ISSN (Print) - 0012-9976 | ISSN (Online) - 2349-8846

R RadhakrishnaSubscribe to R Radhakrishna

Well-being, Inequality, Poverty and Pathways Out of Poverty in India

This paper first makes a comprehensive assessment of the performance of states in the post-reform period in terms of growth as well as reduction of income poverty and multiple deprivations. It then investigates whether there is any systematic relationship between growth and poverty and also between growth and inequality for the period 1993-94--2011-12. This analysis helps in understanding the proximate and structural factors underlying poverty and inequality. Based on the empirical analysis and review of approaches adopted by some of the Asian countries which have experienced a rapid reduction in poverty, the paper discusses pathways for India to hasten the process of poverty reduction.

G S Bhalla: A Tribute

All through his life, G S Bhalla was a strong believer in growth with equity and his contributions to understanding the dynamics of Indian agriculture are relevant even in the changed climate of post-reform India. The failure of land reforms and the sorry plight of small and marginal farmers faced with few alternatives in the non-farm sector was a recurring concern of his. A genial person, he will be fondly remembered by numerous students, research collaborators, and a large circle of friends.

Food and Nutrition Security of the Poor

What are the trends in food energy intake and malnutrition? Is there a need to moderate the trends from a nutritional perspective? How far does income growth lead to a reduction of malnutrition? Is there need for direct nutrition intervention programmes?

Chronic Poverty and Malnutrition in 1990s

The focus of the paper is on two interrelated but distinct issues of chronic poverty and malnutrition. It analyses the trends in extent, depth and severity of poverty and also malnutrition in rural and urban areas during the last few decades. The incidence of chronic poverty is higher than that of very poor in both rural and urban areas but the former is lower than severe malnutrition. Although the risk of malnutrition decreases with household income (standard of living index), elimination of poverty cannot ensure eradication of malnutrition. The incidence of child malnutrition is particularly high among poor households where mothers have poor nutritional levels, less education and poor access to antenatal care. The lowest incidence of child malnutrition is not in the richest but in the middle income states with progressive social policy. In the 1990s, with faster urban economic growth, urban poverty declined faster, but inter quintile urban inequality and rural-urban inequality worsened. Poverty, chronic poverty and malnutrition, together, got concentrated in a few geographical locations and among specific social groups.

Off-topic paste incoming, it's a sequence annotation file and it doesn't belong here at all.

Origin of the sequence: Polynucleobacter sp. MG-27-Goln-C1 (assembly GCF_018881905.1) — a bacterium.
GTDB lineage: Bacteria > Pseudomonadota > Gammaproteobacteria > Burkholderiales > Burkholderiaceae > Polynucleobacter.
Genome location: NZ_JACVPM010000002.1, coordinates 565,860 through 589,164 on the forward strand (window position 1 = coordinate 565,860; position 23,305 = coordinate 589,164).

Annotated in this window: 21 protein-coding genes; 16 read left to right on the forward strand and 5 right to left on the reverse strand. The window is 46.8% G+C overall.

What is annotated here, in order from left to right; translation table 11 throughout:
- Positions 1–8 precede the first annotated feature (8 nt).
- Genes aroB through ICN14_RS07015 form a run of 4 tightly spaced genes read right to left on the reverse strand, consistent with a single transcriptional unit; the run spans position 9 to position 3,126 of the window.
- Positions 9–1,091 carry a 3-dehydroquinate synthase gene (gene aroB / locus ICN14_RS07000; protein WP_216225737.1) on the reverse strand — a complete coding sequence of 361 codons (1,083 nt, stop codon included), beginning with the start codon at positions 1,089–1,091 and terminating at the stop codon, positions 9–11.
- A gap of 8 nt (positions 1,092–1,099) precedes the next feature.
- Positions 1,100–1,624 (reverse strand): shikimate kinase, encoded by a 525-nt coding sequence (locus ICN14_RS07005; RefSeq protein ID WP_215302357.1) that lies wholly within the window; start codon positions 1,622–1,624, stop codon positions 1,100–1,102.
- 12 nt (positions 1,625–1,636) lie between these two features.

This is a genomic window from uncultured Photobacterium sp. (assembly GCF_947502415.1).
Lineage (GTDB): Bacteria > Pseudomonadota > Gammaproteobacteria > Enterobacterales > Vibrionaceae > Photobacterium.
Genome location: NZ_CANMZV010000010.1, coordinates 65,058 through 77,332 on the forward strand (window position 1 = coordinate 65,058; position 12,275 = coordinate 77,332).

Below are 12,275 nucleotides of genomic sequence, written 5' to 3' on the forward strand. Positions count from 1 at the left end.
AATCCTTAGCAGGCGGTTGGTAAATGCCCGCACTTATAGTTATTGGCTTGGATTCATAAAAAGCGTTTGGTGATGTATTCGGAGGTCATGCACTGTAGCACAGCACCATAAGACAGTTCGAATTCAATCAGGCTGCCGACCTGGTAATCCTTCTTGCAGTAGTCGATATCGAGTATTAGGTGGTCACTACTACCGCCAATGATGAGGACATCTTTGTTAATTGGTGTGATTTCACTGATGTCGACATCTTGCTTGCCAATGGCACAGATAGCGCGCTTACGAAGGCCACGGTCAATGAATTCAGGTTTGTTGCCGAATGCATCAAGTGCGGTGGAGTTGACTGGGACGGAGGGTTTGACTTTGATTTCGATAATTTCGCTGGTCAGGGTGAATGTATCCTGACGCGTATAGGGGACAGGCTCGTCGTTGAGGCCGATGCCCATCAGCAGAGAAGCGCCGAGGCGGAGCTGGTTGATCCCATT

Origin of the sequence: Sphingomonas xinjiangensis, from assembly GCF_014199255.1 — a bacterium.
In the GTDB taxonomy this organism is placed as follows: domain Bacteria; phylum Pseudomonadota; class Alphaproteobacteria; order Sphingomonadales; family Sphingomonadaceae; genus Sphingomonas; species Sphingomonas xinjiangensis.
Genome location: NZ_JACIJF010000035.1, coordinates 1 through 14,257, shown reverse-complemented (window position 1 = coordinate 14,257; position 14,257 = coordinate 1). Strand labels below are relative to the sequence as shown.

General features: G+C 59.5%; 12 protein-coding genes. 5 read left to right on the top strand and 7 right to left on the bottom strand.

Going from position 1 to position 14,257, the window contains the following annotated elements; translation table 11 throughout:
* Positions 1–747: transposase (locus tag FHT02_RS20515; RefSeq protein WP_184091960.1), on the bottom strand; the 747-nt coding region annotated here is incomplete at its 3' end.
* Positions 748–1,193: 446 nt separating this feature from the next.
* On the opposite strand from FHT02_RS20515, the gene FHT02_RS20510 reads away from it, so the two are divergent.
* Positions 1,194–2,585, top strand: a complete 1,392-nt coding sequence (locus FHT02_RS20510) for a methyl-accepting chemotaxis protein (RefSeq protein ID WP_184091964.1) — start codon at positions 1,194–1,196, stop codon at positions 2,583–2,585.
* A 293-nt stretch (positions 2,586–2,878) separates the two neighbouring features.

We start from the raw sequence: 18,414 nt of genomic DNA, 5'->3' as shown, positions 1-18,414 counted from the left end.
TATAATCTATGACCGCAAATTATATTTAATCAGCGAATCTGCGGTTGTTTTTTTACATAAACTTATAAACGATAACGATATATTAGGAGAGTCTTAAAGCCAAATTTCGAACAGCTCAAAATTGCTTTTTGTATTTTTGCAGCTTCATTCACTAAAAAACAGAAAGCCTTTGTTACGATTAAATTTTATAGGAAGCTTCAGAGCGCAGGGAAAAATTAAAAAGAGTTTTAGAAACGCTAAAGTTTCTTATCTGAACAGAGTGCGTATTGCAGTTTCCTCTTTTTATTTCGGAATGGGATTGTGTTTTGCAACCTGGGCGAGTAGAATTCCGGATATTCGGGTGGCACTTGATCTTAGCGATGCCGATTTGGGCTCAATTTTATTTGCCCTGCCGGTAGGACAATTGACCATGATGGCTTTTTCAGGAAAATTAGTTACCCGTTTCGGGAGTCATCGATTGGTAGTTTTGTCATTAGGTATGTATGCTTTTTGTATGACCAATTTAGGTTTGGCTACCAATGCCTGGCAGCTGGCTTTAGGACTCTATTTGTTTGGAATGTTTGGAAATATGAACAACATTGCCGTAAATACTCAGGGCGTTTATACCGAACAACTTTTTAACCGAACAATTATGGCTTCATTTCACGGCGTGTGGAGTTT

Malnutrition in India

This paper analyses trends in malnutrition over the past two decades and shows that improvements in nutritional status have not kept pace with the reduction in poverty and the current level of malnutrition is unacceptably high. About half of the pre-school children are malnourished and are exposed to the risk of functional impairments. Malnutrition levels are uneven across states. Some middle income states such as Kerala and Tamil Nadu have comparatively better nutritional achievements than higher income states like Maharashtra and Gujarat. North-eastern states are comparatively better performing states and some of them have even out-performed Kerala.

Agricultural Growth, Employment and Poverty

Interdependencies in the food and labour markets are important for the development process. A strategy combining promotion of agricultural growth, productive non-farm employment and high levels of social development would be needed for labour-intensive growth in rural areas. There should also be substantial investment in human resource development for enhancing people's inherent earning capacity. The aim thus would be the generation of self-reliant employment.

Does Inflation Hurt the Poor More

Does Inflation Hurt the Poor More? R Radhakrishna C Ravi This paper analyses class specific inflation rates for 1989-90 and 1990-91 and concludes that the 1990-91 inflation hurt the poor more since food price rise was substantial in this period. It also shows shifts in pattern of inflation rate across expenditure classes between 1989-90 and 1990-91 and establishes inverse association between inflation rate and total expenditure in the latter period.


The concept of health planning has become grossly distorted over successive five year plans; the Draft Five Year Plan, 1978-83, is no exception.
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